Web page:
Critical moves to ensure Batchelor Institute’s survival
Guy Healy; 26/8/09; (3 Items}
Receivers have been appointed and the vice-chancellor has stood down at one of the country’s leading educators of indigenous Australians as part of a rescue plan for the Northern Territory’s struggling Batchelor Institute. The moves by the federal and Territory governments, to “secure the future” of Batchelor, follow a warning from the key institute that its finances were critical and governmental aid was needed, federal Education Minister Julia Gillard said this week. Both governments publicly thanked Batchelor vice-chancellor Jeannie Herbert for her contribution to indigenous education in the Territory. However, she has stood herself down, a spokesman for MsGillard said. Batchelor’s governing council has appointed KordaMentha partner and corporate reconstruction specialist Brian McMaster as acting director to manage the institute while new governance processes are put in place.
Work together for better participation
Nola Alloway; 26/8/09
Participation in higher education has increased during the past decades and after the May federal budget announcements it is set to expand further. But in the face of this overall growth, the poorest of our population, those who may benefit the most from having access to advanced levels of knowledge and skills, remain under-represented. It is sobering to find that not only wealth but where we live is a predictor of our life chances. Those living in regional and remote areas of Australia, indigenous and non-indigenous people alike, are less likely to access university studies than are their urban counterparts. In fact, participation rates for those living in regional and remote areas worsened, rather than improved, during 2002-07 against a backdrop of marginal increases for other equity groups. The federal government has set targets to address these issues, paying particular attention to increasing participation rates of those for whom geography and income appear an obstacle. With a delivery date of 2020, it has set the challenge of increasing the proportion of students that universities draw from regional and remote areas, indigenous communities and low-income families.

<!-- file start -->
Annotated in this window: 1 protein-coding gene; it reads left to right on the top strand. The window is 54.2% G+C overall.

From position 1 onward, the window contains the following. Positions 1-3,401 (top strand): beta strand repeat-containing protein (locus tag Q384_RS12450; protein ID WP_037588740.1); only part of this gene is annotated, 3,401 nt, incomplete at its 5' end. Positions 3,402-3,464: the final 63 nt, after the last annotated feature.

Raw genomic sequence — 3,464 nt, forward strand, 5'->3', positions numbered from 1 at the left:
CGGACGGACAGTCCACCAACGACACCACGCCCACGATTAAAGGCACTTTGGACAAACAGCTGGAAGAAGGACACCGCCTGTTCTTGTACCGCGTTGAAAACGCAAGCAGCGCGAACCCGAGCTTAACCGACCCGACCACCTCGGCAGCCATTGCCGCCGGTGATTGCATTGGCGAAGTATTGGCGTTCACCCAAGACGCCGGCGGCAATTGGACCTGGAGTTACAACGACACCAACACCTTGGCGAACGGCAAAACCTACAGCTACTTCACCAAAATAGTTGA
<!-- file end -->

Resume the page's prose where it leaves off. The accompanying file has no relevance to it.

Aboriginal languages deserve revival
Ghilad Zuckermann; 26/8/09
The more languages we know, the more likely we are to embrace different perspectives. The intellectual gains of being bilingual have been scientifically demonstrated. Most recently, the Proceedings of the National Academy of Sciences (2009) described the cognitive gains in seven-month-old bilingual infants. In three eye-tracking studies, Agnes Melinda Kovacs and Jacques Mehler found that infants, reared with two languages from birth, display improved cognitive control abilities compared with matched monolinguals. But even if one was not lucky enough to become multilingual within the crucial period of the first 12 years of one’s life, there are various advantages of learning heritage languages as an adult too. American children’s writer Russell Hoban, born in 1925, once said that language is an archeological vehicle, full of the remnants of dead and living pasts, lost and buried civilisations and technologies. The language we speak is a whole palimpsest of human effort and history.